A Song dynasty Celadon vase with crazing glaze
A close view of ceramic glaze crazing

Crazing is the phenomenon that produces a network of fine cracks on the surface of a material, for example in a glaze layer. Crazing frequently precedes fracture in some glassy thermoplastic polymers. Crazing occurs in regions of high hydrostatic tension, or in regions of very localized yielding, which leads to the formation of interpenetrating microvoids and small fibrils. If an applied tensile load is sufficient, these bridges elongate and break, causing the microvoids to grow and coalesce; as microvoids coalesce, cracks begin to form.


Crazing occurs in polymers, because the material is held together by a combination of weaker Van der Waals forces and stronger covalent bonds. Sufficient local stress overcomes the Van der Waals force, allowing a narrow gap. Once the slack is taken out of backbone chain, covalent bonds holding the chain together hinder further widening of the gap. The gaps in a craze are microscopic in size. Crazes can be seen because light reflects off the surfaces of the gaps. The gaps are bridged by fine filament called fibrils, which are molecules of the stretched backbone chain. The fibrils are only a few nanometers in diameter, and cannot be seen with a light microscope, but are visible with an electron microscope.[1][2][3]

A craze is different from a crack in that it cannot be felt on the surface and it can continue to support a load. Furthermore, the process of craze growth prior to cracking absorbs fracture energy and effectively increases the fracture toughness of a polymer. The initial energy absorption per square meter in a craze region has been found to be up to several hundred times that of the uncrazed region, but quickly decreases and levels off. Crazes form at highly stressed regions associated with scratches, flaws, stress concentrations and molecular inhomogeneities. Crazes generally propagate perpendicular to the applied tension. Crazing occurs mostly in amorphous, brittle polymers like polystyrene (PS), acrylic (PMMA), and polycarbonate; it is typified by a whitening of the crazed region. The white colour is caused by light-scattering from the crazes.

One of the main differences between crazing and shear banding, another form of stress deformation, is that crazing occurs with an increase in volume, which shear banding does not. This means that under compression, many of these brittle, amorphous polymers will shear band rather than craze, as there is a contraction of volume instead of an increase. In addition, when crazing occurs, one will typically not observe "necking," or concentration of force upon one spot in a material. Rather, crazing will occur homogeneously throughout the material.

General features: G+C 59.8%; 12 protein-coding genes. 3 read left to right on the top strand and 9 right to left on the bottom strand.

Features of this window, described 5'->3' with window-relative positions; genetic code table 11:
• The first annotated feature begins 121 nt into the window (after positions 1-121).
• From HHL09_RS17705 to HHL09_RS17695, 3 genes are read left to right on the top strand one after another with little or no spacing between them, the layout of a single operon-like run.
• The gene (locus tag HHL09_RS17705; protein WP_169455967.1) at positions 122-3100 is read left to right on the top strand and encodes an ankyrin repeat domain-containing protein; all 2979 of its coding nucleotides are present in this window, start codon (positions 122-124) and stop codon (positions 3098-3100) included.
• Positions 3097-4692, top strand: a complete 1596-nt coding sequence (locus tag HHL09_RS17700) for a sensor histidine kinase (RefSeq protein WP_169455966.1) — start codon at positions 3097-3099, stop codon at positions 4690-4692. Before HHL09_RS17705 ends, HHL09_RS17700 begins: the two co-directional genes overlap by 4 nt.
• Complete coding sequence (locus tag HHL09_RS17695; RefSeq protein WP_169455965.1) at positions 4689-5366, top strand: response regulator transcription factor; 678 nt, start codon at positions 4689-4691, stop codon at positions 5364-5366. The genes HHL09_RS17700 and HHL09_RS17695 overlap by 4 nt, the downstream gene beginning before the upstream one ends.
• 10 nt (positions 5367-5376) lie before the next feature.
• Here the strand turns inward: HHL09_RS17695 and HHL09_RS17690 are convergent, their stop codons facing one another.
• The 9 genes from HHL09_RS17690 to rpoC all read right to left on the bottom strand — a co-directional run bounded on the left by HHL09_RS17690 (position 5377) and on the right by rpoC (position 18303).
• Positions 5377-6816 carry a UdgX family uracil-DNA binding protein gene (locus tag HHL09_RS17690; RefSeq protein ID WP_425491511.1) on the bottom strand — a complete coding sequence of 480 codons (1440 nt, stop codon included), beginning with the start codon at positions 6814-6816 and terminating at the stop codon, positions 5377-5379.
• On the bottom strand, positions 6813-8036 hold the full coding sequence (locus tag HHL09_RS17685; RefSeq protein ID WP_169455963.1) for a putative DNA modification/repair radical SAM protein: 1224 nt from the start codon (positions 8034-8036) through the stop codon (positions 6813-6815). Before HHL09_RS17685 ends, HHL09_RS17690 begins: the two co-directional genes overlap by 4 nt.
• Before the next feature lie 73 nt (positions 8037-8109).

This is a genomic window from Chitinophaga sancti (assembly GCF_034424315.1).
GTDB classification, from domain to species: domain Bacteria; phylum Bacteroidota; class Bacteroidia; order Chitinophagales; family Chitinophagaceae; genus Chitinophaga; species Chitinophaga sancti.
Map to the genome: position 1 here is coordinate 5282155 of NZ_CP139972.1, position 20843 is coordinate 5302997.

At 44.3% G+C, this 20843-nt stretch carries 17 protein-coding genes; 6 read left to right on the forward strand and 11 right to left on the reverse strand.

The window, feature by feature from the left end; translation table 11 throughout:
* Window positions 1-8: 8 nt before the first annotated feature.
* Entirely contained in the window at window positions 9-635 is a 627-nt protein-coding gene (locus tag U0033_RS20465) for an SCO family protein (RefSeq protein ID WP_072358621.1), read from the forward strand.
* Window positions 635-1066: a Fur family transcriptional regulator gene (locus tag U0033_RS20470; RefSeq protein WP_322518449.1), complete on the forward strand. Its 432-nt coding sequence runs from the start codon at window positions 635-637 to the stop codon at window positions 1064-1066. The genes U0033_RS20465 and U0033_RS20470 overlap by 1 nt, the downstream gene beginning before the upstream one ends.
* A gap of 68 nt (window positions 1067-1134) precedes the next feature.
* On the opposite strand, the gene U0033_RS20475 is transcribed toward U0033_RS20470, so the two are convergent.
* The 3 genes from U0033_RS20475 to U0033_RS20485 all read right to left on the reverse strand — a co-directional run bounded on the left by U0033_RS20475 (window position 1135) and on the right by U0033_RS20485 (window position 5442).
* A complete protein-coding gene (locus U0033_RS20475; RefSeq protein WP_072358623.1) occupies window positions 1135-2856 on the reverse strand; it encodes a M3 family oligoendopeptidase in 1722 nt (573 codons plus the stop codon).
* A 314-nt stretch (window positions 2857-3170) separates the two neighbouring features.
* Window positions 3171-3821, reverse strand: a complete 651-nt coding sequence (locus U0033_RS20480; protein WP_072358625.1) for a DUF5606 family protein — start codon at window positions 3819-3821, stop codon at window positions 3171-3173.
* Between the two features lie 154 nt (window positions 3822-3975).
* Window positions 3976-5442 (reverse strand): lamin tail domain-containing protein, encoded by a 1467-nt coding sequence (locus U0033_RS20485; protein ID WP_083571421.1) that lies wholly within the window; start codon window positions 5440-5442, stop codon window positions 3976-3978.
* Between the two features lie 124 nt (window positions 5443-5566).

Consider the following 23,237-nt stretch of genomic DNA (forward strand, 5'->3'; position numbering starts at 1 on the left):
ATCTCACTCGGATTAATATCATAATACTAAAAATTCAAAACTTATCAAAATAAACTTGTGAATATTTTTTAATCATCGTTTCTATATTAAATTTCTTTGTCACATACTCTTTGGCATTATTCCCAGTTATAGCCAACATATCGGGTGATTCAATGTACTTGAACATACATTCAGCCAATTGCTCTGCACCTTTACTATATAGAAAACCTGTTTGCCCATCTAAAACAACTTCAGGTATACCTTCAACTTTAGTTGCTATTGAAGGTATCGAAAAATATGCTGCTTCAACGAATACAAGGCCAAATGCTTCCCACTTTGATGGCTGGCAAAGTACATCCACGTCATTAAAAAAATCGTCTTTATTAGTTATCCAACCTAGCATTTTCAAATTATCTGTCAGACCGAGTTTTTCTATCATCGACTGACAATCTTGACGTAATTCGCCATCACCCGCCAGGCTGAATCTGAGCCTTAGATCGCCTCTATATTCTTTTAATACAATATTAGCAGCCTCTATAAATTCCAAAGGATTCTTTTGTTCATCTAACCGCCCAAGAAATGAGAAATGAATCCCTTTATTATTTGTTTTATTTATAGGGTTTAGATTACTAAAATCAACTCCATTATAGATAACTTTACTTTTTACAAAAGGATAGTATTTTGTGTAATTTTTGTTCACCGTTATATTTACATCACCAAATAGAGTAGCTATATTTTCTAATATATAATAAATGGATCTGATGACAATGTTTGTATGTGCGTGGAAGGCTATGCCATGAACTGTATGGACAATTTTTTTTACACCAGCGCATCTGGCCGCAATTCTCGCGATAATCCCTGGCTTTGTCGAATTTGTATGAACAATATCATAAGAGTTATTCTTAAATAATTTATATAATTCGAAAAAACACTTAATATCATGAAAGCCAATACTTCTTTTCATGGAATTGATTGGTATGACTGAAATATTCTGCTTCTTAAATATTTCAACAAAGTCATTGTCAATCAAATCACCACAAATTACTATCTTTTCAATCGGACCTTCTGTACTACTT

Rubber toughening

Crazing occurs in some thermoplastics such as acrylonitrile butadiene styrene (ABS plastic) when stressed. It is a typical response in rubber toughening, where crazes are initiated at the surfaces of the rubber particles added to toughen the material.


Crazing is also seen on single ply roofing membranes, and on concrete when good concrete practices are not followed.


Crazing is a glaze defect of glazed pottery. Characterised as a spider web pattern of cracks penetrating the glaze it is caused by tensile stresses greater than the glaze is able to withstand.[4][5] In pottery a distinction is often made between crazing, as an accidental defect, and "crackle", when the same phenomenon, often strongly accentuated, is produced deliberately. The Chinese in particular enjoyed the random effects of crackle and whereas in Ru ware it seems to have been a tolerated feature of most pieces, but not sought, in Guan ware a strong crackle was a desired effect.


Crazing is also used as a term in odontology to describe fine cracks in the enamel of teeth.


The root sense of “crazy” in English, meaning “to shatter, crush, or break,” dates to the 1300s.[6] The metaphorical senses familiar today derive from crazing in pottery: “crazy” meaning “diseased or sickly” dates to about 1570; “of unsound mind,” to about 1610.[7]


  1. Paul A. O’Connell and Gregory B. Mckenna. Encyclopedia of Polymer Science and Technology. John Wiley & Sons, Inc. pp. 657–681.
  2. Doi, M.; Edwards, S. F. (1978). "Dynamics of concentrated polymer systems. Part 1.?Brownian motion in the equilibrium state". Journal of the Chemical Society, Faraday Transactions 2. 74: 1789. doi:10.1039/F29787401789.
  3. McLeish, T. C. B.; Plummer, C. J. G.; Donald, A. M. (1989). "Crazing by disentanglement: Non-diffusive reptation". Polymer. 30 (9): 1651. doi:10.1016/0032-3861(89)90325-X.
  4. ”Ceramics Glaze Technology.” J.R.Taylor, A.C.Bull. Institute Of Ceramics / Pergamon Press. 1986.
  5. Ceramic Glazes. 3rd edition. Parmelee C. W. The Maple Press Company. 1973
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